On May 5, 2011, a new law in Orange County, California will prohibit sex offender registrants from going to public beaches, parks, and other recreational areas in the county.
A law cannot violate constitutional rights. This new law provides that registered sex offenders can only go to these public park locations if they receive “consent,” but there is no procedure for requesting “consent” or what the registrant must show to be granted consent.
Clearly, society has an interest in protecting itself from sexual predators. However, in recent years, the restrictions for registered sex offenders have been unreasonably expanded, and people who plead guilty to minor offenses, such as a 20-year-old male who has sex with his 17-year-old girlfriend, or an intoxicated person who exposed himself on one occasion at a party, may be required to register as sex offenders. Should those individuals be banned from all public county parks for life? More importantly, what procedure governs who will be given consent to visit the nearly 60,000 acres of county parks, beaches, and harbors?
The other major constitutional problem with this new law is enforcement. Can you imagine being at the beach with your family when a police officer approaches you and asks if you are a registered sex offender? Why would they single you out? What kind of clues do officers look for to identify sex offenders at the beach? And if the officers cannot identify sex offenders by how they look, how will the law be enforced?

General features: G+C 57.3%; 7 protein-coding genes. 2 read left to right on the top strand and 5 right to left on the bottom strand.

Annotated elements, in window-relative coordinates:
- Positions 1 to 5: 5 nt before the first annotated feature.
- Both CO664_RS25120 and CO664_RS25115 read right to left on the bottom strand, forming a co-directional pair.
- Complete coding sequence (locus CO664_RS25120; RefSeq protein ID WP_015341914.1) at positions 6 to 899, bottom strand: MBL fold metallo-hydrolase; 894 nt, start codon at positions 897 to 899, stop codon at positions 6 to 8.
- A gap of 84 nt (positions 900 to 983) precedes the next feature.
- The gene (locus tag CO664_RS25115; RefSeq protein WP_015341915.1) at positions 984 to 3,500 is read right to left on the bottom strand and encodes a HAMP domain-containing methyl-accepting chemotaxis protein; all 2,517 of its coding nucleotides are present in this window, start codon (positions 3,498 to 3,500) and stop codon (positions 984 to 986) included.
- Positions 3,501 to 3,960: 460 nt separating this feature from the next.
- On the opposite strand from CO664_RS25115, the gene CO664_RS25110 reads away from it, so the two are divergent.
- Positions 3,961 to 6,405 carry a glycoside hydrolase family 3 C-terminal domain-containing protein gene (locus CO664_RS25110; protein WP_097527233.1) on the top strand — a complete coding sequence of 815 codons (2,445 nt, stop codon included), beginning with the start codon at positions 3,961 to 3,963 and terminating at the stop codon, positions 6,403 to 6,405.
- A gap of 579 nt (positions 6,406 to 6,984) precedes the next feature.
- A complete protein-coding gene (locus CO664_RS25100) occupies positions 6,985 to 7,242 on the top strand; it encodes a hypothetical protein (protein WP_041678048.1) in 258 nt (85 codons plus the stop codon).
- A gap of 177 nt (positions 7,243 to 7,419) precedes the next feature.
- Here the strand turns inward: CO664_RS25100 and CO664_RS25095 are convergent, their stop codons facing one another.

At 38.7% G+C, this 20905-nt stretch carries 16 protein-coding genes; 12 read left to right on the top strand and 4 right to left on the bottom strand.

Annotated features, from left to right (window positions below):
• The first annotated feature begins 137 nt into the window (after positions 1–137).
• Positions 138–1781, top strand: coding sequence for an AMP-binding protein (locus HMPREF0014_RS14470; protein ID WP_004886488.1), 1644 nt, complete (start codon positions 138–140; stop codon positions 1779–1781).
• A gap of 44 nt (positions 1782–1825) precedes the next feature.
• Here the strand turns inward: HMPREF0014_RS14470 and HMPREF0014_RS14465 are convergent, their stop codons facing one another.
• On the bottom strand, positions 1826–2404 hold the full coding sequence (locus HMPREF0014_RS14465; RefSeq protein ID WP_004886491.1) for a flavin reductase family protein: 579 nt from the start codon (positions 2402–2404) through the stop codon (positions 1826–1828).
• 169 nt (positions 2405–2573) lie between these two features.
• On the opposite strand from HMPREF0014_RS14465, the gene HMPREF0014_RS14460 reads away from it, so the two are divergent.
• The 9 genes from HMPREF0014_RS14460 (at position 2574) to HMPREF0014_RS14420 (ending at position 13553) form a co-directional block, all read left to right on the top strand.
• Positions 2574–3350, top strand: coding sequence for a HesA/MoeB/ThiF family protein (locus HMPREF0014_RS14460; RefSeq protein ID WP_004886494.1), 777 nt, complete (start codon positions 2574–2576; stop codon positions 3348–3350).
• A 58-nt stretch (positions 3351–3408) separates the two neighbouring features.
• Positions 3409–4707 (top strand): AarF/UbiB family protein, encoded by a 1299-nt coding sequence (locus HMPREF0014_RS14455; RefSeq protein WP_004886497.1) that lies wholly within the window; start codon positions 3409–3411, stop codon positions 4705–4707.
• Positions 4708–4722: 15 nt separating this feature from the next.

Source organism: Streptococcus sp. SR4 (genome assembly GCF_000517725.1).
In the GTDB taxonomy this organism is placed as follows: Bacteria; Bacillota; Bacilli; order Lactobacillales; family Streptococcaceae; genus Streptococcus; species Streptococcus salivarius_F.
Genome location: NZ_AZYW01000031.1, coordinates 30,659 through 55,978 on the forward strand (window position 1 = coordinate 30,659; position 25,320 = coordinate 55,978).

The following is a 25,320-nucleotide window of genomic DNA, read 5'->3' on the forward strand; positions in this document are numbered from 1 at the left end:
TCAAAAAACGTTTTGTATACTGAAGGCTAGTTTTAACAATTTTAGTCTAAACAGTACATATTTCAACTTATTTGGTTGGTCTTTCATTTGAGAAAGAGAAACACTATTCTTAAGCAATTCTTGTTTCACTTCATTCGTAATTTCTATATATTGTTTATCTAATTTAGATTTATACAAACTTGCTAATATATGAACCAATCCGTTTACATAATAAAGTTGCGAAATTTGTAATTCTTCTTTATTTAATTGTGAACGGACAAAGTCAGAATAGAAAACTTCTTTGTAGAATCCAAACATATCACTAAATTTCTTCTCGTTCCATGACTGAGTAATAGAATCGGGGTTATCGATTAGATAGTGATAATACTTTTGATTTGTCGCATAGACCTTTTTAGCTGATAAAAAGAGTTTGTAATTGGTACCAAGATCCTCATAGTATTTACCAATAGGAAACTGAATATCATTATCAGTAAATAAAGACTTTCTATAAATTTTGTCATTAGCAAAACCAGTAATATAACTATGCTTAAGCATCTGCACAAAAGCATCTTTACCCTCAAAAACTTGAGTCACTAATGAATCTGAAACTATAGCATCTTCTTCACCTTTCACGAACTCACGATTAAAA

If law enforcement will only be able to arrest you if they personally recognize you as a registered sex offender, then the law places a huge burden on officers to identify registrants. Think about it: police officers will be required to carry a photo of every Orange County sex offender, and if they see someone suspicious, they will have to match that person’s face to one of the thousands of sex offender photos they will be required to carry. And how will law enforcement identify the thousands of sex offenders from other counties and states, who are likewise banned from Orange County beaches?
Our laws require law enforcement to have reasonable suspicion before they can detain you while you and your family spend quality time at the beach. Unless the county tags each sex offender with a tracking device, this new law will not work.
If you or someone you know has been accused of a sex crime, you will need a competent sex crimes defense attorney who will diligently defend you, especially considering that you are not only facing incarceration but sex offender registration. At Wallin & Klarich, we have over 30 years experience defending sex crimes. Call us today at (888) 280-6839 or visit us at our website at www.wklaw.com. We will be there when you call.